How’s the great free-market experiment into electricity deregulation going? Not all that great for the average Texan, according to a report released today that takes a year-by-year look at how deregulation has unfolded since its implementation in 2002.
The report, released by the Texas Coalition for Affordable Power, finds that Texans have paid an extra $10.4 billion for electricity under deregulation. That’s largely because of a huge run-up in electric rates between 2005 and 2008, when natural gas prices skyrocketed.
Of the states that have deregulated their electricity markets, Texas is about in the middle of the pack in terms of price increases, about 48 percent for residential ratepayers since 1999.
In the past two years, electric rates in Texas have dipped below the national average.
On its face that would seem to be a vindication of deregulation and the competitive forces it’s supposed to unleash. But, there’s a control in this experiment: city-owned utilities like Austin Energy and CPS Energy in San Antonio, and rural electric cooperatives and investor-owned utilities, are still regulated. Comparing prices among deregulated retail electric providers to regulated utilities yields the finding that prices rose faster in “competitive,” deregulated markets.
“Price increases for natural gas are not sufficient to completely explain jumps in electricity costs under deregulation,” the report claims.
You can also compare Texas to our neighbors. Here too we see that electricity prices here have outstripped adjacent states.
While natural gas continues to be the main driver of electric rates in Texas, recent decisions by the Texas Public Utility Commission may come to matter more in the years ahead. The report nicely captures a classic dynamic of corporations in a deregulated marketplace: They tend to cheerlead for “competition” until it affects the bottom line. And often regulators bow to the demands of the powerful.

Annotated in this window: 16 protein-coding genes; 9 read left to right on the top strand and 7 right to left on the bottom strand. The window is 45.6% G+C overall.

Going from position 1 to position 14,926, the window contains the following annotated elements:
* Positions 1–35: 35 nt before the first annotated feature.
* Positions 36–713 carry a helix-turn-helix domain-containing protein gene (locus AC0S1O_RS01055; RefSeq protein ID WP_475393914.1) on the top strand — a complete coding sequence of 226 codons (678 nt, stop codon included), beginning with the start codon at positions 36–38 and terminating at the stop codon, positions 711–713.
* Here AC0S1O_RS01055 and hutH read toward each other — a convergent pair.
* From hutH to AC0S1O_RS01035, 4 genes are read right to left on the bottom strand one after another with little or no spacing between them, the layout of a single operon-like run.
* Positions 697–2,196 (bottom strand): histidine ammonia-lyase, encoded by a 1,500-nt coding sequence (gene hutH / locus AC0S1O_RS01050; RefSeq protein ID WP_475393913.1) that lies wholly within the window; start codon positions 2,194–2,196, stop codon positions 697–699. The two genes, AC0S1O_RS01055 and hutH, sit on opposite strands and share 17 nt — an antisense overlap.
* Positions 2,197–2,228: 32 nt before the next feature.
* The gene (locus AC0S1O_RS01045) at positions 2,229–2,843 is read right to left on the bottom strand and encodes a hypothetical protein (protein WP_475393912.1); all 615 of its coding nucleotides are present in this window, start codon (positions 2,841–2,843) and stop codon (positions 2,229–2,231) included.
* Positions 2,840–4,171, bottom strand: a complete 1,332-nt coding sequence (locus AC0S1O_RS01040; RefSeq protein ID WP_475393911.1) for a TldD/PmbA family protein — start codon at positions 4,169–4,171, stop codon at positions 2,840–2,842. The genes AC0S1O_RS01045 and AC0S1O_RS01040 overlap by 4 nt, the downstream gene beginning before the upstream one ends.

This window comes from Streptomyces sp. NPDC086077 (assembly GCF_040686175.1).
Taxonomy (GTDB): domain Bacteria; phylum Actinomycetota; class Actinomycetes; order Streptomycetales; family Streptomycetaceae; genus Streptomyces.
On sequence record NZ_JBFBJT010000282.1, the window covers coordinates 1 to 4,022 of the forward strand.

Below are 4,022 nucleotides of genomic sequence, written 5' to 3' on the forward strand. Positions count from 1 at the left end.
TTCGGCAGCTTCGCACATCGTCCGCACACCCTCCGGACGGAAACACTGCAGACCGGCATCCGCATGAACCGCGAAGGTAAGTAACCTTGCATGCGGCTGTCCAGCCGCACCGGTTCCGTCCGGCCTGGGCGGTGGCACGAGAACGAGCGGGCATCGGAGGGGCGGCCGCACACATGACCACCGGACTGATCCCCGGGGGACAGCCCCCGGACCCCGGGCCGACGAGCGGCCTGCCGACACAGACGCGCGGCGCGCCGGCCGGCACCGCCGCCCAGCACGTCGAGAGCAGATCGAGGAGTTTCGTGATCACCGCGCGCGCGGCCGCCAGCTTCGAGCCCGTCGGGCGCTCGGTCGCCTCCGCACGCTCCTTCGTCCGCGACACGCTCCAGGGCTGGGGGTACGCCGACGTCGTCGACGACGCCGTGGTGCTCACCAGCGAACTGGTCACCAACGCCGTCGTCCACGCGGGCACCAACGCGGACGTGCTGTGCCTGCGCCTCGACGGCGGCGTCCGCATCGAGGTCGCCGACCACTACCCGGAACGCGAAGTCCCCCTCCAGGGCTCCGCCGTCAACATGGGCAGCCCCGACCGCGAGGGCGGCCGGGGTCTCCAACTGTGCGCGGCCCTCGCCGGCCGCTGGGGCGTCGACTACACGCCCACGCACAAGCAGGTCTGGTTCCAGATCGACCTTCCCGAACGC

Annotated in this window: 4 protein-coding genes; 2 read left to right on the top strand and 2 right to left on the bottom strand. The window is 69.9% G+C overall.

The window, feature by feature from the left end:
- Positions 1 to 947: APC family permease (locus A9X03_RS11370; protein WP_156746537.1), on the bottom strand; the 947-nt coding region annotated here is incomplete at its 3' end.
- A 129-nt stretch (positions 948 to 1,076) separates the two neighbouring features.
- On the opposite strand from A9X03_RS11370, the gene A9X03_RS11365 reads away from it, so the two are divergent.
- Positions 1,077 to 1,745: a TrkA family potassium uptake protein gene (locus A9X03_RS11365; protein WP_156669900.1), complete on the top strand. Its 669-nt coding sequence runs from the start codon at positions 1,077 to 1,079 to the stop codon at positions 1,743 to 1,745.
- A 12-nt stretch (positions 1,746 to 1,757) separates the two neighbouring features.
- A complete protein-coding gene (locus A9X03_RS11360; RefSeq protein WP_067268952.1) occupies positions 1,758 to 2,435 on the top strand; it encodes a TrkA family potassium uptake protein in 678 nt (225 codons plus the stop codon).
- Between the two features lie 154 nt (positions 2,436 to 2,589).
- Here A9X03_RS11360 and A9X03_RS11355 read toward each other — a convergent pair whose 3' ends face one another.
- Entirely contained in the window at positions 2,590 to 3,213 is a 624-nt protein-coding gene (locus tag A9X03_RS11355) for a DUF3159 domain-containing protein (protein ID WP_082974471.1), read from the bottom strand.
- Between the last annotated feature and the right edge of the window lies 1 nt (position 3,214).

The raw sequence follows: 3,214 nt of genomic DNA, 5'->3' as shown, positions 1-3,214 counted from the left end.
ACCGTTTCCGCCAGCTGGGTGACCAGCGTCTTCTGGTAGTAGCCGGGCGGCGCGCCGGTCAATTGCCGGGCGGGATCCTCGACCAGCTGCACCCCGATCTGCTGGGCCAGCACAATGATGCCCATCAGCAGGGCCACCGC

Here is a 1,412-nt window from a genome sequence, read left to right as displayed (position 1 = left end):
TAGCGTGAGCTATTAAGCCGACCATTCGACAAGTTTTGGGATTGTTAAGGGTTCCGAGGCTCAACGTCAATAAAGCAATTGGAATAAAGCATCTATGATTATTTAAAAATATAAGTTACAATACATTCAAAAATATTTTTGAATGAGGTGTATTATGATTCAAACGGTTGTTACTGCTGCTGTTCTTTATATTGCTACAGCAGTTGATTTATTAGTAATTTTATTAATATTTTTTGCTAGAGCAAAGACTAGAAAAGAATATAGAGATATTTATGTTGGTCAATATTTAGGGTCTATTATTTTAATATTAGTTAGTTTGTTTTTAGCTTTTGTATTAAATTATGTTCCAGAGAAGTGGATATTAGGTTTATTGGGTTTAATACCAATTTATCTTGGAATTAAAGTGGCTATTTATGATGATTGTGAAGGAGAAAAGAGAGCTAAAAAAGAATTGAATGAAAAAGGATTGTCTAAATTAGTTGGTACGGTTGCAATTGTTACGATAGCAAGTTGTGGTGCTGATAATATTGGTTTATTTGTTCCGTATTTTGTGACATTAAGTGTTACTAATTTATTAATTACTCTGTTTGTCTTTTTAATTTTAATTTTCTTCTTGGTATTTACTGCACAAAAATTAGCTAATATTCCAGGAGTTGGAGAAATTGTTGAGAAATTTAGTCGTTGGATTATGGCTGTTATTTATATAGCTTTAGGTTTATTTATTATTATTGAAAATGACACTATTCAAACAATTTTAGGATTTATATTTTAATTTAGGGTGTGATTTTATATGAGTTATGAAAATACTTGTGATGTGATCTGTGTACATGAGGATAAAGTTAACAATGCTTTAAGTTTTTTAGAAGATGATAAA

“Major generation companies like NRG and Luminant combined to clamor for regulatory intervention, complaining that the market was not producing sufficiently high prices to support new investment,” the report states. “This was in contrast to the industry’s earlier warnings against market intervention, back when prices were sky high.”
One of the unforeseen consequences of deregulation is the lack of investment in new power plants. With little new generation coming online amid soaring demand, the PUC has been scrambling to avoid future blackouts, like happened in February 2011 and were narrowly avoided during the intense summer heat that year.
Earlier this year, the three PUC commissioners, all appointed by Rick Perry, voted to lift the cap on wholesale prices from $3,000 per megawatt-hour to $4,500. The cap is set to rise incrementally over the next few years, hitting $9,000 in 2015. Even before these increases, Texas allowed the highest wholesale prices of any state. “The Commission engaged in very title public deliberation of the potential bill impact on Texas consumers,” the report asserts, “despite very public concerns raised by the editorial boards of major newspapers and several state representatives.”
To date, the PUC has failed to do any substantial analysis of how much Texans’ light bills will go up.